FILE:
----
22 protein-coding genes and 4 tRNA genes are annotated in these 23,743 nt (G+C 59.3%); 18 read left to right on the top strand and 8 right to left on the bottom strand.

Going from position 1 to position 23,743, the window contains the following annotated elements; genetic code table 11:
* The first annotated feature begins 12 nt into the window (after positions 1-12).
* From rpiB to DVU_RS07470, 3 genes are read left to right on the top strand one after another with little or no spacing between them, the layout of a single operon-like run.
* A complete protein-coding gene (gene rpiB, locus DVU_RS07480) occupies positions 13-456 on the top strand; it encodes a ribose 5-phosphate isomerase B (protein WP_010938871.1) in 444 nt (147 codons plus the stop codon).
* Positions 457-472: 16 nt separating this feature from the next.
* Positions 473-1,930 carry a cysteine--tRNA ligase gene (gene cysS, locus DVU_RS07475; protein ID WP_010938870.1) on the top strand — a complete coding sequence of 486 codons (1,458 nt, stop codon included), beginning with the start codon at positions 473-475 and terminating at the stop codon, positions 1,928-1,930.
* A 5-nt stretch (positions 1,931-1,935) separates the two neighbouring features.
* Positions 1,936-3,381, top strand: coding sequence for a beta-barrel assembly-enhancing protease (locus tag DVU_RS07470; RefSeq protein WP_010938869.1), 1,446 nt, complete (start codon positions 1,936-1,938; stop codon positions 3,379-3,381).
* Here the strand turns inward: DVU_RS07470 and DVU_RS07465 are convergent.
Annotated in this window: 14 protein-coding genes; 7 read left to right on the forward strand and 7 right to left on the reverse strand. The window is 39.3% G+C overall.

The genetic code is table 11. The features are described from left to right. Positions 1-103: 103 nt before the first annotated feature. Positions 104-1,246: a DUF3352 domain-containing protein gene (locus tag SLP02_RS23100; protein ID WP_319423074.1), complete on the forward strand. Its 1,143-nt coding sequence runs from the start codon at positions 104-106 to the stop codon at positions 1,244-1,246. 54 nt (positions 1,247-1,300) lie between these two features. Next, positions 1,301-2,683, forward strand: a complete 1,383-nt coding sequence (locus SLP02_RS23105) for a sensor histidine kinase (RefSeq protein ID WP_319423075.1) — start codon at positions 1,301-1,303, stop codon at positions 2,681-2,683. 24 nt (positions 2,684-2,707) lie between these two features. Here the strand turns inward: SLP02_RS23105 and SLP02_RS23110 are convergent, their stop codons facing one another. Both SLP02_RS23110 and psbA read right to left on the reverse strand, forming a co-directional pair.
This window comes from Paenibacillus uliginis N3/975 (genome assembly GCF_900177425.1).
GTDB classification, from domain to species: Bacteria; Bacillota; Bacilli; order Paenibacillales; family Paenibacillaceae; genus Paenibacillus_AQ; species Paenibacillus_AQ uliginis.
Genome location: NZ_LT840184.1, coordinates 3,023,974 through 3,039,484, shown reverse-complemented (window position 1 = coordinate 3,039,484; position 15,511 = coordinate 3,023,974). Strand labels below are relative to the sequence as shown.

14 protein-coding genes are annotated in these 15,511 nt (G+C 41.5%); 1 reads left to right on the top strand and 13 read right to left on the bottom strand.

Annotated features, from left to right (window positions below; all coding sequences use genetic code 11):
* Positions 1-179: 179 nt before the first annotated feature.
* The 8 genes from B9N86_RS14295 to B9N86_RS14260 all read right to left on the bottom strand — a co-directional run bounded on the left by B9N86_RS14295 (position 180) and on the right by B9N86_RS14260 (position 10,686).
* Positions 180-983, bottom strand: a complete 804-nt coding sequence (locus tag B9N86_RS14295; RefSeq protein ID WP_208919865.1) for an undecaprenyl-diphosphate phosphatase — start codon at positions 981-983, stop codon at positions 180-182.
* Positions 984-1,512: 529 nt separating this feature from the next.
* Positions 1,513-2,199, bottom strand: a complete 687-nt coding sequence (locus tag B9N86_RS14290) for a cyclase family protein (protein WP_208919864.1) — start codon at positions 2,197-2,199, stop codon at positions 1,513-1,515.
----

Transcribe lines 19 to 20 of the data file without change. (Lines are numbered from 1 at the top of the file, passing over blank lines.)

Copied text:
* The 8 genes from B9N86_RS14295 to B9N86_RS14260 all read right to left on the bottom strand — a co-directional run bounded on the left by B9N86_RS14295 (position 180) and on the right by B9N86_RS14260 (position 10,686).
* Positions 180-983, bottom strand: a complete 804-nt coding sequence (locus tag B9N86_RS14295; RefSeq protein ID WP_208919865.1) for an undecaprenyl-diphosphate phosphatase — start codon at positions 981-983, stop codon at positions 180-182.